Canada-Germany-EU: Energy security and climate change by ProQuest


The various long- and short-term developments led German decisionmakers to discover the importance of energy in the foreign policy field. In fact, Germany has quickly turned into one of the agenda setters on the EU level. Currently, it propagates an international or "foreign energy policy" ("Energie- Auenpolitik") for both Germany and the EU. In early February 2006, only weeks after the Rus sia- Ukraine pipeline confrontation, German Foreign Minister Frank- Walter Steinmeier coined the term "foreign energy policy" and referred to energy security as one of the three "most pressing global security issues" that "affect the future relations between Europe, Russia and the US." Speaking at the Munich conference on security policy, he acknowledged that any future energy policy "has a growing security policy dimension" and called for "German and European foreign policy [to] provide a framework for these developments." His assertion that "German foreign and security policy must of course address this strategic challenge" may sound familiar to North American ears, yet for Germany it symbolizes a fundamental departure from existing practices.4 German decision- maker s have realized that they have to find a political answer to the combined strategic challenge of a global race for energy and fragile producer regions. Energy is recognized to be the cause of potential future conflicts adversely affecting global security.5The new German debate on energy security is also a consequence of revived political interest in a comprehensive domestic energy strategy. As part of this strategy the German government held three national energy summits in 2006 and 2007, resulting in a comprehensive energy and climate policy program, which was officially embraced by the German government in December 2007. This national energy dialogue was supplemented by an international agenda. After the first domestic energy summit three working groups were founded, one of which explicitly dealt with the interna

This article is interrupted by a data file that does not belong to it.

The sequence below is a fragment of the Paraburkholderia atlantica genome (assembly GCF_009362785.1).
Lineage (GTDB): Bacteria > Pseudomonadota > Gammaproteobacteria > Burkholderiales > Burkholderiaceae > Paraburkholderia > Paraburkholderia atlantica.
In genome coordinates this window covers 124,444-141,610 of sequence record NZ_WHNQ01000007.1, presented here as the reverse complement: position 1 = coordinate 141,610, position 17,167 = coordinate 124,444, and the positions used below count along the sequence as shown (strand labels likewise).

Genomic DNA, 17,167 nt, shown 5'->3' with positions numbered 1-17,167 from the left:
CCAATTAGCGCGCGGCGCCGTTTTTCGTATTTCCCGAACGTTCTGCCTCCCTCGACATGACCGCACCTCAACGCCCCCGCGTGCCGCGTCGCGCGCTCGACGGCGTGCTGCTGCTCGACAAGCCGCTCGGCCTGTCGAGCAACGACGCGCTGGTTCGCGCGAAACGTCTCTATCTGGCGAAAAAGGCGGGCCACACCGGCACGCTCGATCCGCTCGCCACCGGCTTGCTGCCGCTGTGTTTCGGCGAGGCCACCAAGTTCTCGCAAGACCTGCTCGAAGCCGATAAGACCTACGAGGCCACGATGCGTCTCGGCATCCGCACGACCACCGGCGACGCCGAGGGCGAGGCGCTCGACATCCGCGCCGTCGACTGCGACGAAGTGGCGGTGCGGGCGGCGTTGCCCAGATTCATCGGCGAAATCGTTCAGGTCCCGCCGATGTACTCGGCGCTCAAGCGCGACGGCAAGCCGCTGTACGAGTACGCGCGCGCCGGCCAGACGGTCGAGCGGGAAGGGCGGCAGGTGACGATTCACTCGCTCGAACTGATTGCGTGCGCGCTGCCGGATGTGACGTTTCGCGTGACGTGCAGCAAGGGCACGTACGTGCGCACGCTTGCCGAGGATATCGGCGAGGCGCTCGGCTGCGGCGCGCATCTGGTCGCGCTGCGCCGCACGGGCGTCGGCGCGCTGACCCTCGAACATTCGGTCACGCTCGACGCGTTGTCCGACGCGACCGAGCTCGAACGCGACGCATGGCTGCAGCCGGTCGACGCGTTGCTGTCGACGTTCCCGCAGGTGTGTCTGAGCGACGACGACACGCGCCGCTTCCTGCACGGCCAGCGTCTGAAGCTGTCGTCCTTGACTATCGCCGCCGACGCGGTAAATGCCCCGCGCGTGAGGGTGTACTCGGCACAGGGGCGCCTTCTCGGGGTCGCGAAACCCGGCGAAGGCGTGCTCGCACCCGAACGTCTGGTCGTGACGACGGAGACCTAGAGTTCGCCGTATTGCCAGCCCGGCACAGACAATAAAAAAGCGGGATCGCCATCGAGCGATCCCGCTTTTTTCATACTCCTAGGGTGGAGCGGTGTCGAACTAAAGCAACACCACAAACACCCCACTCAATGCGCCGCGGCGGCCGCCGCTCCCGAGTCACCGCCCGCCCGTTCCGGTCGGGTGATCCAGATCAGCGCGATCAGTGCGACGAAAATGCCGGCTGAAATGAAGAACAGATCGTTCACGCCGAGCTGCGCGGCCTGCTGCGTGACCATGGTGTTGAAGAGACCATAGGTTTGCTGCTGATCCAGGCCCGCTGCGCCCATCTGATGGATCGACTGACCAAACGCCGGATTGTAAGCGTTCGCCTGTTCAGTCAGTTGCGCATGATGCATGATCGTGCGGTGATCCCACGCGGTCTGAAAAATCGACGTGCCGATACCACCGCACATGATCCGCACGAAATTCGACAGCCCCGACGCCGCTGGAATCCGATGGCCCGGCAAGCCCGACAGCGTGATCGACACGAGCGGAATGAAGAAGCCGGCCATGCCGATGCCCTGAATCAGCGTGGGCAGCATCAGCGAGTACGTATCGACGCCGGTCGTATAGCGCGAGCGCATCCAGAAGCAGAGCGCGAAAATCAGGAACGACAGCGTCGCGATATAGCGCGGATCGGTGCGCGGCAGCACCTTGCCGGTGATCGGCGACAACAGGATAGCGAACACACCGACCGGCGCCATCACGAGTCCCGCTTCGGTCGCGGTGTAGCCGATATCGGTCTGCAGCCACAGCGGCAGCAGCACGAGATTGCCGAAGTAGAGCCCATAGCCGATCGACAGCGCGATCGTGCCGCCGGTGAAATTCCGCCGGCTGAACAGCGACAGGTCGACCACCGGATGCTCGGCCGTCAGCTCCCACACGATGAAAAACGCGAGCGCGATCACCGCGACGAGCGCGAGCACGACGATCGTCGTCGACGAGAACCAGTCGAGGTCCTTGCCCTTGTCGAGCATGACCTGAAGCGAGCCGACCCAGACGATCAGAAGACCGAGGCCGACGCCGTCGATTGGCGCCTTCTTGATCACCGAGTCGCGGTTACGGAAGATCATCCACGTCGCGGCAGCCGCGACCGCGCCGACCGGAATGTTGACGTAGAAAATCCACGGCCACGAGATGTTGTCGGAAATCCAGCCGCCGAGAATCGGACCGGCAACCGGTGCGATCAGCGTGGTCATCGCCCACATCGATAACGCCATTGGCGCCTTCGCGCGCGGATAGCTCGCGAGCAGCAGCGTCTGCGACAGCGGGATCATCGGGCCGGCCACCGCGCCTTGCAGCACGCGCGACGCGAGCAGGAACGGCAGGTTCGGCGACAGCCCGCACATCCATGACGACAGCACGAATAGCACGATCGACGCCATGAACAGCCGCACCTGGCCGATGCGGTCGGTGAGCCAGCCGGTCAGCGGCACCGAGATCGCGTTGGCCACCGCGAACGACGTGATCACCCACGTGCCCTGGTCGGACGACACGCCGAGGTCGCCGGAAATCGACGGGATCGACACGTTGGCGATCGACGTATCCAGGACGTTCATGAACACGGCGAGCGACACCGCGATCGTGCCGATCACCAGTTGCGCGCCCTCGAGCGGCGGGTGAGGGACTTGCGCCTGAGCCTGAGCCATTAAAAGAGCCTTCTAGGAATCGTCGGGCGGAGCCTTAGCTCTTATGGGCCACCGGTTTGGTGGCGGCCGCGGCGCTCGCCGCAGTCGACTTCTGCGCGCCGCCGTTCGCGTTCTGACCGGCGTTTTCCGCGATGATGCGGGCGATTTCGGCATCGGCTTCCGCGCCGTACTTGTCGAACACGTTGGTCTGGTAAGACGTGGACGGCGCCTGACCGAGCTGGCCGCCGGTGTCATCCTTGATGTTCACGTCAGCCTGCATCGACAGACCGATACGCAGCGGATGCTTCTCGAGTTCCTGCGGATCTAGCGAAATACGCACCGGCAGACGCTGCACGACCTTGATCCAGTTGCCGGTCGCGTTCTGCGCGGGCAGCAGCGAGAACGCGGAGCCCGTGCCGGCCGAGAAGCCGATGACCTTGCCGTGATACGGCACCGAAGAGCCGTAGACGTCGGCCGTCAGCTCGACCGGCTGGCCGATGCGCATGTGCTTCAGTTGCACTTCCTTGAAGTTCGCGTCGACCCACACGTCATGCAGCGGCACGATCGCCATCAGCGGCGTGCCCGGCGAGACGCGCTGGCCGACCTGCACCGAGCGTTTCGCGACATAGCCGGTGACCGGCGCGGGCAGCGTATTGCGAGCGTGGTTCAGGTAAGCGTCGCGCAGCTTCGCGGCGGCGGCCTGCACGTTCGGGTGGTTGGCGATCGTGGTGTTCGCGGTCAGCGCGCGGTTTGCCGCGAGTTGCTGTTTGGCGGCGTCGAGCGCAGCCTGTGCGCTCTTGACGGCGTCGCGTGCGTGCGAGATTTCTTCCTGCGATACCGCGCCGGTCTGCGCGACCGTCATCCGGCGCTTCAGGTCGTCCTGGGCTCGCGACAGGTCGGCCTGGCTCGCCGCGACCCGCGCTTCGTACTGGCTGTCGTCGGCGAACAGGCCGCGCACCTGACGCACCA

More Info
									Petra Dolata-Kreutzkamp

Energy security and climate change

During the German EU and G8 presidencies, energy security and climate
change were prominent issues on Berlin’s summit agenda. This was also re-
flected in the thematic emphasis of the Canada-EU high-level meeting in
early June 2007 in Berlin. The concluding joint statement specifically de-
clared “energy and climate security” to be one of the three main areas fo
To top